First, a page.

Dec 10 2015
Understanding Your HbA1c (eAG) Part 2

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This is part 2 of the 2 part series on understanding your HbA1c levels and how important it is to test and manage correctly. Read Part 1 if you missed it.

What is eAG?

Your healthcare provider may report your HbA1c or A1C test result as eAG, or “average glucose,” which directly correlates to your A1C. eAG may help you understand your A1C value because eAG is a unit similar to what you see regularly through self-monitoring on your meter. A1C is reported as a percent (7% for example) and eAG uses the same units (mg/dl) as your glucose meters.

The American Diabetes Association suggests an A1C of 7%, which is an eAG of 154 mg/dl. A calculator for this conversion is available here

Do note that blood vessel damage begins at about 140 mg/dl. An A1C of 7.0 is just above that at 154 mg/dl, therefore a good target level is closer to an A1C of 6.0.

Conversions at a Glance

A1C: 6.0

eAG (mg/dl) -126

eAG (mmol/l – 7.0)


A1C: 7.0

eAG (mg/dl – 154)

eAG (mmol/l – 8.6)

A1C: 8.0

eAG (mg/dl -183)

eAG (mmol/l – 10.1)


A1C: 9.0

eAG (mg/dl – 212)

eAG (mmol/l – 11.8)

When Should Your HbA1c Level Be Tested?

How often HbA1c levels should be taken depends on your treatment objectives. For example, because this test looks at a 2 to 3 month period, new ideas, lifestyle changes, exercise or a new medicine will not be revealed on your new HbA1c for some weeks. That is why fingersticks and glucose monitors are helpful. So those immediate readings will reflect in your HbA1c after a while.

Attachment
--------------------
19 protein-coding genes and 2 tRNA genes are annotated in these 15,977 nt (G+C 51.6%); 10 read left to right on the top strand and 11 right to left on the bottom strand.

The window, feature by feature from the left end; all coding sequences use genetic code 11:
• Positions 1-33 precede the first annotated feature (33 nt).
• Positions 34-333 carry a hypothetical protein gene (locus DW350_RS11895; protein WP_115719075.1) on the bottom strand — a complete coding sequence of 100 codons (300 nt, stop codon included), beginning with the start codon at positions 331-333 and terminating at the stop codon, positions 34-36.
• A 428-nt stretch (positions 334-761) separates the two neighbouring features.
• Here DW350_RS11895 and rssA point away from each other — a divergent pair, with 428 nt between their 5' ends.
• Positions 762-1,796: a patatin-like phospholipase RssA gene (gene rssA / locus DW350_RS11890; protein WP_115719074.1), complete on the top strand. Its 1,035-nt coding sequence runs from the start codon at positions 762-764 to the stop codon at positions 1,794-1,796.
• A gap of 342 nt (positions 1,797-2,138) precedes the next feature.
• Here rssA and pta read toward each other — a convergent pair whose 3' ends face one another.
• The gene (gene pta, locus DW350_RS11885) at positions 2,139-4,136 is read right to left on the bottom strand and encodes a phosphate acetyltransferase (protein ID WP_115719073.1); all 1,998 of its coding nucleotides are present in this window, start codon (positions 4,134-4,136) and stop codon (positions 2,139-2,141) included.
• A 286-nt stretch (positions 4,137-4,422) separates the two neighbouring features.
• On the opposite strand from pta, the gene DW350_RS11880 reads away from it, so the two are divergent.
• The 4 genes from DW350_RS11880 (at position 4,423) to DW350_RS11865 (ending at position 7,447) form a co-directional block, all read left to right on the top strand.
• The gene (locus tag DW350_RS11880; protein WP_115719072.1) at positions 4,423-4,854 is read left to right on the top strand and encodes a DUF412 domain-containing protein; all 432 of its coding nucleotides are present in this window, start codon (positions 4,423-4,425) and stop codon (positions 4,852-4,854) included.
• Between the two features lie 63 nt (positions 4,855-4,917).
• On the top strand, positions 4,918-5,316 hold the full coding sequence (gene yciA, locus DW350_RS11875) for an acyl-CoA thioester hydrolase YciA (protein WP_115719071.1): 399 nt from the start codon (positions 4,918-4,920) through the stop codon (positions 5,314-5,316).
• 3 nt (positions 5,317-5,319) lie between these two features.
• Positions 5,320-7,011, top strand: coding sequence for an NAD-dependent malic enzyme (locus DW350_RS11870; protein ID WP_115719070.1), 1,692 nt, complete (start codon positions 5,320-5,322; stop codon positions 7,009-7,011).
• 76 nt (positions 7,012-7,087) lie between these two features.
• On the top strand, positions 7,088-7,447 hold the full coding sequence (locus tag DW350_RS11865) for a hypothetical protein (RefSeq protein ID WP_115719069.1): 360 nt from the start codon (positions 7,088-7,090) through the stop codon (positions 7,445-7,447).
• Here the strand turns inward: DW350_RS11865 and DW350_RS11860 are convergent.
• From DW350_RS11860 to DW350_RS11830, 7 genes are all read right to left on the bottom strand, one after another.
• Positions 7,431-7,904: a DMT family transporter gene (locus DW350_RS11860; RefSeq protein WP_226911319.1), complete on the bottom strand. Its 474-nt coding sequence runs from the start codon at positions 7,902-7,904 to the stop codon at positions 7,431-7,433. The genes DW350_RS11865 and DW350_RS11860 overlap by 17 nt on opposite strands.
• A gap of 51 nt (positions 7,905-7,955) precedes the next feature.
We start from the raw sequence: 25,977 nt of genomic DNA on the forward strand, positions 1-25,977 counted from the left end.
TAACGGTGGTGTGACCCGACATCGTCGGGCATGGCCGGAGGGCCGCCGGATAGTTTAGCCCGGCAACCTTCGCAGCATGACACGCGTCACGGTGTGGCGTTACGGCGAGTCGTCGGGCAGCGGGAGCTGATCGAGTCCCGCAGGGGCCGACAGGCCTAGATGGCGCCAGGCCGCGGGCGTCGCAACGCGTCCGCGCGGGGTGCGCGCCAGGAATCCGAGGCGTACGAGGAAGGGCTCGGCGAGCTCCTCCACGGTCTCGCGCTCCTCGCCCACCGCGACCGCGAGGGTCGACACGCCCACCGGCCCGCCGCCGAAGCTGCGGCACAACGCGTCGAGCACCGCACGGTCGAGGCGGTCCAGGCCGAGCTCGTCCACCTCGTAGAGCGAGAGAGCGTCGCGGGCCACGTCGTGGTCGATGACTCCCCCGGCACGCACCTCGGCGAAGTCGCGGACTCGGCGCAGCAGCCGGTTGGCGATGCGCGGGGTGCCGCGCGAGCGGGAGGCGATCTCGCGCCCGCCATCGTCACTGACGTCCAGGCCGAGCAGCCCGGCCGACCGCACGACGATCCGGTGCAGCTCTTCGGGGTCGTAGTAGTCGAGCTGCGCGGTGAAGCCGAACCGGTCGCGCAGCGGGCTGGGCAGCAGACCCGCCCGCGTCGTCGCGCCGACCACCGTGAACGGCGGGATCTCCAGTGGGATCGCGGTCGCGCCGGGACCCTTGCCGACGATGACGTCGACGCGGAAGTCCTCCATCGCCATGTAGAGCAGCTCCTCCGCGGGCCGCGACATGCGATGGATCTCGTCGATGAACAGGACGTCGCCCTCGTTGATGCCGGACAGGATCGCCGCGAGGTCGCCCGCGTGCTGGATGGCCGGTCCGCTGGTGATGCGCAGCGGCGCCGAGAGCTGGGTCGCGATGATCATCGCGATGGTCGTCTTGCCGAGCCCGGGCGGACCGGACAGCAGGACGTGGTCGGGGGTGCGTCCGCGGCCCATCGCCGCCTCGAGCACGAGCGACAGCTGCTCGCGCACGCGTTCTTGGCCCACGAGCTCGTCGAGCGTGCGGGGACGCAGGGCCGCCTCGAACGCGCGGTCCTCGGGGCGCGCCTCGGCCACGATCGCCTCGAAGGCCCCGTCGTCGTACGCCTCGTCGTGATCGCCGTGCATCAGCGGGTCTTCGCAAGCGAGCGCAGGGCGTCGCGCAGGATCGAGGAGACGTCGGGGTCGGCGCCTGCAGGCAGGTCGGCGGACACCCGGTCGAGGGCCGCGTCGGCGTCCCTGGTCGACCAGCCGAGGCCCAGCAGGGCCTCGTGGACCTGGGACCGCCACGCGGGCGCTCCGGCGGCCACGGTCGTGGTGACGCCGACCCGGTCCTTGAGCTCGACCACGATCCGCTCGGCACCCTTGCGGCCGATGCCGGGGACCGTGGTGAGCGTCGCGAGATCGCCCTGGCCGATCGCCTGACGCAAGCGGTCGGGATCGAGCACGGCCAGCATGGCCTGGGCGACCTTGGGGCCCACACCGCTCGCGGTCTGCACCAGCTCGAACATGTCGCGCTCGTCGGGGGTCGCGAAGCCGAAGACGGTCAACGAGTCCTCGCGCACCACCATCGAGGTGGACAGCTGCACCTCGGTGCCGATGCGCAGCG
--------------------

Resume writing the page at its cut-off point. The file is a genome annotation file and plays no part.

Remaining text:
• This simple practice is considered best practice in HbA1c regularity.
  • Once every 3 months if aiming for better control.
  • Once every 6 months if good control achieved and maintained.
  • While monitoring your HbA1c levels alone does not predict diabetes complications, good control is known to lower the risk of complication.

Other Considerations About HbA1c

The upside of good diabetes control is this – reducing your HbA1c level by just 1%, there is a reduction in cataract extractions by 19%, a decrease in heart failure by 16%  and a 43% reduction in amputation or death due to peripheral vascular disease.

So taken together, while glucose levels do change all the time, checking your HbA1c levels changes very slowly over a 10 week period and is a more accurate method of determining blood sugar control.

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